Dr. Justin Marchegiani: Oh my gosh!
Evan Brand: –[laughs] I just looked at it and I was like, “So you’re all using air freshener as perfume?”, and they’re like “Yeah!”, and I was like, “Okay”. I should have said, “Can I take your picture that’s so cool and then post it online or something”. But I
Dr. Justin Marchegiani: Yeah, it’s like a warning right? Hey, do not take this.
Evan Brand: –so I mean, we could go into the reasons I– on my– if you just look up uh–
Dr. Justin Marchegiani: Uh-huh.
Evan Brand: If you just google “Uber fragrances ban” or something, you can read it. I did a whole like 20 different studies on my– on my petition about the different artificial fragrances and the phthalates and all that endocrine-disrupting things in those so, I mean, please don’t spray yourself with air freshener that’s just insane.
Dr. Justin Marchegiani: Yeah it’s a whole bunch of junk in there and a lot of these things, you know, if you’re female, a really big concern because you have a hormonal rhythm to your– to your monthly cycle and that can easily be disrupted. Men as well, because men, you know, they’re hormone rhythms more flat line but there’s a lot of Xenoestrogens in the environment from plastics to pesticides to fluorides,
Evan Brand: Yup, so not to go too off of that topic ’cause you were– you were going somewhere good–
Dr. Justin Marchegiani: Yeah.
Evan Brand: –but I just wanna restate. Make sure you clean up all your personal care stuff. It could be your lotion, it could be like I said, shampoo, conditioner, you can go on the environmental working group and you can look on there. Uhm– Justin also likes the skin deep uh– reference, you can just–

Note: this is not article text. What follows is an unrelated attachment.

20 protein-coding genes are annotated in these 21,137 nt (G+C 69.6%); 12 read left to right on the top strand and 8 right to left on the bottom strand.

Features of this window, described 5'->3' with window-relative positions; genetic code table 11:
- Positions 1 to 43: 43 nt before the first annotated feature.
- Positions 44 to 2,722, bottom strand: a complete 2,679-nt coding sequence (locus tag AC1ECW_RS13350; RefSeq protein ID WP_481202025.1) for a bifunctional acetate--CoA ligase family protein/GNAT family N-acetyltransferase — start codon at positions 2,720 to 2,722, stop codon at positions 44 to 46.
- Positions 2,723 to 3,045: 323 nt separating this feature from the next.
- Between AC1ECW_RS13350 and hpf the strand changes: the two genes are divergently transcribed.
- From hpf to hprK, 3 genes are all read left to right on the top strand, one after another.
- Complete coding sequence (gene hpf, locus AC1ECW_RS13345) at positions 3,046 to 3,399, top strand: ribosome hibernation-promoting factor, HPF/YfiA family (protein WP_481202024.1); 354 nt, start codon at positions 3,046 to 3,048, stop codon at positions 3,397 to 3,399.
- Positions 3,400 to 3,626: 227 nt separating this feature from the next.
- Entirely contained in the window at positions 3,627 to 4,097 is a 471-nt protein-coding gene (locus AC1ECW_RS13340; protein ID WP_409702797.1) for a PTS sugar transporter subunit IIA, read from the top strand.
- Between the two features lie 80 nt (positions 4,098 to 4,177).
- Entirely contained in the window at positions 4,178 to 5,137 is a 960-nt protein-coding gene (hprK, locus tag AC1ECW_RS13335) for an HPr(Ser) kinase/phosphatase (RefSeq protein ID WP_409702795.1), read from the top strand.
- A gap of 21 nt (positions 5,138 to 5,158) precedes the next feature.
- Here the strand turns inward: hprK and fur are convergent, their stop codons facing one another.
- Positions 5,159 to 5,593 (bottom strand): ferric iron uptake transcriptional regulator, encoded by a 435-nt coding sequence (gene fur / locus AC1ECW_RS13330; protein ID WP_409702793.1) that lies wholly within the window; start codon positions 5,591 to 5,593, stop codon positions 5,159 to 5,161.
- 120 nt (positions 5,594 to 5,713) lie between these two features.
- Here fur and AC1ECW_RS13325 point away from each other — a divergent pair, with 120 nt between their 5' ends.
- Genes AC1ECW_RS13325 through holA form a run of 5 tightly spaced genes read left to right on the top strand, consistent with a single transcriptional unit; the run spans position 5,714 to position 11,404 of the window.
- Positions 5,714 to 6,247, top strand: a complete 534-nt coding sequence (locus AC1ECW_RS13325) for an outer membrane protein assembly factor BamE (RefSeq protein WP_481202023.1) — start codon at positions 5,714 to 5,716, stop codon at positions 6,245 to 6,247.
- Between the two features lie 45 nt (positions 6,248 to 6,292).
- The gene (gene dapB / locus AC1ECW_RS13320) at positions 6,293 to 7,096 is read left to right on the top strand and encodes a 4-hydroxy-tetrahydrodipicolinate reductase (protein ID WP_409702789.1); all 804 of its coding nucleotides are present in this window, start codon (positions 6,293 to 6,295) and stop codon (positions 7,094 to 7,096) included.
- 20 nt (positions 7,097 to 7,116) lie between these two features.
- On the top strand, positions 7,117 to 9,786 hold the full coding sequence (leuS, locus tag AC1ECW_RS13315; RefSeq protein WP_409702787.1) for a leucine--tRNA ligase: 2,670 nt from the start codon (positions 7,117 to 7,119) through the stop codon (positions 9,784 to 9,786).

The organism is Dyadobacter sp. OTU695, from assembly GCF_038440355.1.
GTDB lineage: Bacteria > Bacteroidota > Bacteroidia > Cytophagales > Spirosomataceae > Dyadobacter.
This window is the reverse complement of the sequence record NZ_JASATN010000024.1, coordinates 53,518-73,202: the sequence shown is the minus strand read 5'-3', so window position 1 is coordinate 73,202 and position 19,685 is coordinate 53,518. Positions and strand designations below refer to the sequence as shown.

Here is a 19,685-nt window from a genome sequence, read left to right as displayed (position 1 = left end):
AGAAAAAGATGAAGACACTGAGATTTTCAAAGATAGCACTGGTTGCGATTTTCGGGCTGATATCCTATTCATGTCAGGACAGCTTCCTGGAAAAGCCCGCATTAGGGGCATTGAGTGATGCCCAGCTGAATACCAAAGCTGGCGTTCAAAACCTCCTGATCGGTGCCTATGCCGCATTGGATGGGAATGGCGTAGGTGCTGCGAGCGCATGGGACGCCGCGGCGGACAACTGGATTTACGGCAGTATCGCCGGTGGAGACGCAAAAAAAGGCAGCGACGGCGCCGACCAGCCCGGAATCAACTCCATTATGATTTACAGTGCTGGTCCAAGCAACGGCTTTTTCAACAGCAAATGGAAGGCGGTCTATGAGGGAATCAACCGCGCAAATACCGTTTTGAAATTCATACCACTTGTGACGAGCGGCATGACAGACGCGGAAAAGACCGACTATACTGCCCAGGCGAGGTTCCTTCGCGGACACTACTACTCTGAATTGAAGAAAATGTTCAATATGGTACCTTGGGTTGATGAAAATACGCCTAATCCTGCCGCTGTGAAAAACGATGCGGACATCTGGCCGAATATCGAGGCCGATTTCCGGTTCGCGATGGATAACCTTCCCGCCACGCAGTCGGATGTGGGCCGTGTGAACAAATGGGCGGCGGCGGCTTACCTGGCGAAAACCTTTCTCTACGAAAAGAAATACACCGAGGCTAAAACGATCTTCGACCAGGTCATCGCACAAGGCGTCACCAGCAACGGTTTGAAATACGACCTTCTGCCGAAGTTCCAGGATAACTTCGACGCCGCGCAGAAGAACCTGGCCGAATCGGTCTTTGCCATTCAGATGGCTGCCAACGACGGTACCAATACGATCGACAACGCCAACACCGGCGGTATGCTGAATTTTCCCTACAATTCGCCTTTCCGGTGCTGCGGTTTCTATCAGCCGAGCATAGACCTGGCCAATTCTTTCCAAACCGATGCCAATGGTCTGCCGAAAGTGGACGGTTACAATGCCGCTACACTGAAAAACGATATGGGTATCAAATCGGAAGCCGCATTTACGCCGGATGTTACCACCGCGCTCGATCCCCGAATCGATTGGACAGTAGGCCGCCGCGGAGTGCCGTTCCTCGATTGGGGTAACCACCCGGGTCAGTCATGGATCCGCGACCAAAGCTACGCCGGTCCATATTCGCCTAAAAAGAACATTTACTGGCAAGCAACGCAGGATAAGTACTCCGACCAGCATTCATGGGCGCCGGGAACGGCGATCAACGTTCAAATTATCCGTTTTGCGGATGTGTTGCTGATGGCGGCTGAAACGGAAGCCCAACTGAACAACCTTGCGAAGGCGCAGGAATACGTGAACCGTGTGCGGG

Dr. Justin Marchegiani: It’s the same thing– it’s a different branding, yeah–
Evan Brand: A different branding, okay.
Dr. Justin Marchegiani: Yup. And I– I use a brand called Marie Veronique, she’s a great brand– she’s a great
Evan Brand: Yeah.
Dr. Justin Marchegiani: –it’s one product I think that comes out really good. They have a patients telling me they have a good ___[14:25] I think it’s a moisturizer. But just take a look at it and see. And
Evan Brand: You gotta poop folks.
Dr. Justin Marchegiani: And that’s gonna be then be pushed out the skin, right? The solution to pollution is dilution, and, your skin is a mirror of what’s happening in your gut.
Evan Brand: And then also the solution is pooping, ’cause if you’re not pooping, you’re gonna have skin issues. I’ve– I’ve– I’ve literally seen people improve their skin issues just by pooping from once every 3 days, to pooping every day, their skin got better just by giving them some herbs to help things move along a bit.